The Empire Center says New York could save money by privatizing its ski areas.
Not so fast, reformerators.
I enjoy being part owner of the state’s three ski resorts. I had the opportunity to spend some time at one of my properties last week, Gore Mountain, and as one of the principal holders of the complex I have a few suggestions that will make the experience better for everyone.
The first thing we must do is deal with the skiers from New Jersey.
Walk through the parking lot and two-thirds of the cars are from the so-called Garden State. This has the effect of making it feel like Jersey Shore except colder and with more clothing.
While it may not be possible to ban people from New Jersey, we should tie lift ticket prices to residency. Charge Jerseyites more and discount tickets to New Yorkers. This would have the dual effect of discouraging them from coming and offering an incentive for New York skiers to stay in New York. Simple economics.
Another good idea would be to eliminate cell phones. I listened to third party conversations on both the Northwoods Gondola and a chair lift last week. There’s nothing more horrendous than hearing someone yack on their cell phone —trapped on a ski lift it’s enough to turn you homicidal.
Also, if you have more than one lift ticket hanging from your jacket we should throw you out. I realize that back in 1987 it was cool to leave a dozen expired tickets hanging from that over-priced jacket you bought at some New Jersey store. Today it makes you look like a tool.
Finally, a word about snowboarders. Yes, it’s awesome to plop down on the middle of the trail during your shred and smoke a doobie or whatever you’re doing, but please do that on the side of the trail. Many of us are not very skilled and it would be a terrible shame if we skied over you one of these days.
If you’re an early riser it’s not easy staying up to watch football games on Sunday and Monday night. It seems there’s an obvious solution: move to the West Coast.
Out there a Sunday night game that kicks off at 8:20pm starts at 5:20 so you can see the whole thing without ending up a zombie on Monday morning.
That’s not all. In the Pacific time zone you don’t have to sit around all morning waiting for football to start because the first game is on at at 10am. 10am! Imagine that. And this doesn’t mean making any sacrifices in your spiritual life. You could still go to nine o’clock mass and get home in time for for football —especially if you leave right after communion.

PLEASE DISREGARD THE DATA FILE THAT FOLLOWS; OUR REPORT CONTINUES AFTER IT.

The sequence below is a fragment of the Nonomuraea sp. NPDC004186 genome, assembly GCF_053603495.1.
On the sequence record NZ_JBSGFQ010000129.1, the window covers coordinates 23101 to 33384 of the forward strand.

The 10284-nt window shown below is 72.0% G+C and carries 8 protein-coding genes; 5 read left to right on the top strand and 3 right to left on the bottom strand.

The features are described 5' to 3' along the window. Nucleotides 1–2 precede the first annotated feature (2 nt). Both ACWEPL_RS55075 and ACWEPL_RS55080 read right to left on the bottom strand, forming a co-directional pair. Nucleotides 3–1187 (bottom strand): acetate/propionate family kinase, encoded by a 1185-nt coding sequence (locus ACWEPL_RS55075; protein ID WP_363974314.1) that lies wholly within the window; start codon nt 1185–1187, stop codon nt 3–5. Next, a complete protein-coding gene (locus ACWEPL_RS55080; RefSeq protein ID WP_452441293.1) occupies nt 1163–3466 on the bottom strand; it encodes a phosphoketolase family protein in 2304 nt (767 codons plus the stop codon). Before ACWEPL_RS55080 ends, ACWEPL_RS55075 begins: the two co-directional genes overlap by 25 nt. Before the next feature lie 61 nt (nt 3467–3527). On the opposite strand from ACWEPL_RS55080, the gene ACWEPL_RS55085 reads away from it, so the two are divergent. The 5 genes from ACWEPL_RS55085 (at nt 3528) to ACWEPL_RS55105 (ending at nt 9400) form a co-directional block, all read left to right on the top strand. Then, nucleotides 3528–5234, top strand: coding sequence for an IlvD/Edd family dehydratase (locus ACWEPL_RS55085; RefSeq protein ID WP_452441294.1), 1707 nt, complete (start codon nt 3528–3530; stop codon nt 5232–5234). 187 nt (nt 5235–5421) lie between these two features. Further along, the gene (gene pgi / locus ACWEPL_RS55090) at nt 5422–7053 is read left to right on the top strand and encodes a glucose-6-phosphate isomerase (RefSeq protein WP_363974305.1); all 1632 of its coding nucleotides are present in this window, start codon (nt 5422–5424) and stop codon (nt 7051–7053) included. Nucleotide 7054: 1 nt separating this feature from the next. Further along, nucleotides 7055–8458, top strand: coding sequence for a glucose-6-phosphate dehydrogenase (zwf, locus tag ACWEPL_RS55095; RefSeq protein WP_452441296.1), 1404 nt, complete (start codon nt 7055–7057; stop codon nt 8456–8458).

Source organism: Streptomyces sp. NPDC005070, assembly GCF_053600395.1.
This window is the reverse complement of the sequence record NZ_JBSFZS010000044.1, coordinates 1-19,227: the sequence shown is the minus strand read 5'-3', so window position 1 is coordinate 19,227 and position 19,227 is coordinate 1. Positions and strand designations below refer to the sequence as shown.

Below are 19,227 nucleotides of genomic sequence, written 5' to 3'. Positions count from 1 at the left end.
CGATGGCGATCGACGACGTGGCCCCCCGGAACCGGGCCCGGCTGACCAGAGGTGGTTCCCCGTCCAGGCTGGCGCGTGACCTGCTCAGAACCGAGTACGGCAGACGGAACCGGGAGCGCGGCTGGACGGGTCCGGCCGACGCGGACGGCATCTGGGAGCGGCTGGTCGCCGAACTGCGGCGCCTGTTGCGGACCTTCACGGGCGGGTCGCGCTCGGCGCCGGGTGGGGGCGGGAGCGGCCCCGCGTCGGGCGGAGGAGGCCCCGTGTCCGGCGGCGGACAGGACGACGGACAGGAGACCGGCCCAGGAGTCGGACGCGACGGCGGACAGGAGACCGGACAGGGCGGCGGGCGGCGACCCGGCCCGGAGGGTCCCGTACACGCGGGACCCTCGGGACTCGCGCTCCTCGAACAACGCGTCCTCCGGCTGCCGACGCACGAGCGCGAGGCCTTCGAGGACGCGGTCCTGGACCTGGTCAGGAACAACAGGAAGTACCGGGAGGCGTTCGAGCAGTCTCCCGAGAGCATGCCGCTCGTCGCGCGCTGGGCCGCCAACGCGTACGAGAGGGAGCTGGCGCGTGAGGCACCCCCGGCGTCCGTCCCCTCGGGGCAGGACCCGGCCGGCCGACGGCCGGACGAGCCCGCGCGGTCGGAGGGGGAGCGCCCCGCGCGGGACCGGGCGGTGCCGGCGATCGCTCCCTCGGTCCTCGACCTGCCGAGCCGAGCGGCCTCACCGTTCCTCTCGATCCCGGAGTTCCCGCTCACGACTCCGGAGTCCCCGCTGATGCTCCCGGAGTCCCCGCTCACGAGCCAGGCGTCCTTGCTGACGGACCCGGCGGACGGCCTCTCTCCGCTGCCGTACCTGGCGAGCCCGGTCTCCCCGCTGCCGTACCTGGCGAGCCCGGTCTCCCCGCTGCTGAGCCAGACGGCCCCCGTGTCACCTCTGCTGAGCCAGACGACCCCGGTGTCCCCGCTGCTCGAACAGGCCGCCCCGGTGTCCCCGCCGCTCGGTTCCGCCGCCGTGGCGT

I mentioned this to my friend, Tom, and he said, “That’s nothing! I know a guy who lives in Hawaii; NFL games there start at 8am!”
Hmmm…8am? If my math is right (and it frequently isn’t) a game that ends here at 11:30pm would be over there at 6:30. That would actually leave you a few extra hours to do something else —or spend time with your family. Maui here I come.
There I was sitting is the car skimming through the radio dial when I landed on “Sound Off with Sinkoff” on WTMM. That’s when I heard the words that always make me change the station immediately: “Let’s talk high school football.”
Don’t get me wrong, I love high school football. I played high school football. I go to high school football games. But gabbing about it on local sports radio? Give me a break. And the funny thing is I was actually waiting to pick my kid up from football practice.
OK, maybe this is a little harsh. Surely there are a couple of dozen people in the Capital Region who would like to hear Brian Sinkoff interview the coach from Ballston Spa or Shaker or wherever.
Or not. Even after living here for twenty five years it’s still surprising to see high school football highlights on the local news. Where I grew up we were excited when the score got printed in Newsday.
Football teaches the value of teamwork in the face of adversity. It’s not elitist, like basketball. At most local schools everyone gets on the team and they all play a valuable role —even if it’s just during practice. And it’s a better team sport than baseball which tends to highlight individual achievement. Football teaches you about making a plan and executing. And sometimes it teaches you about failure.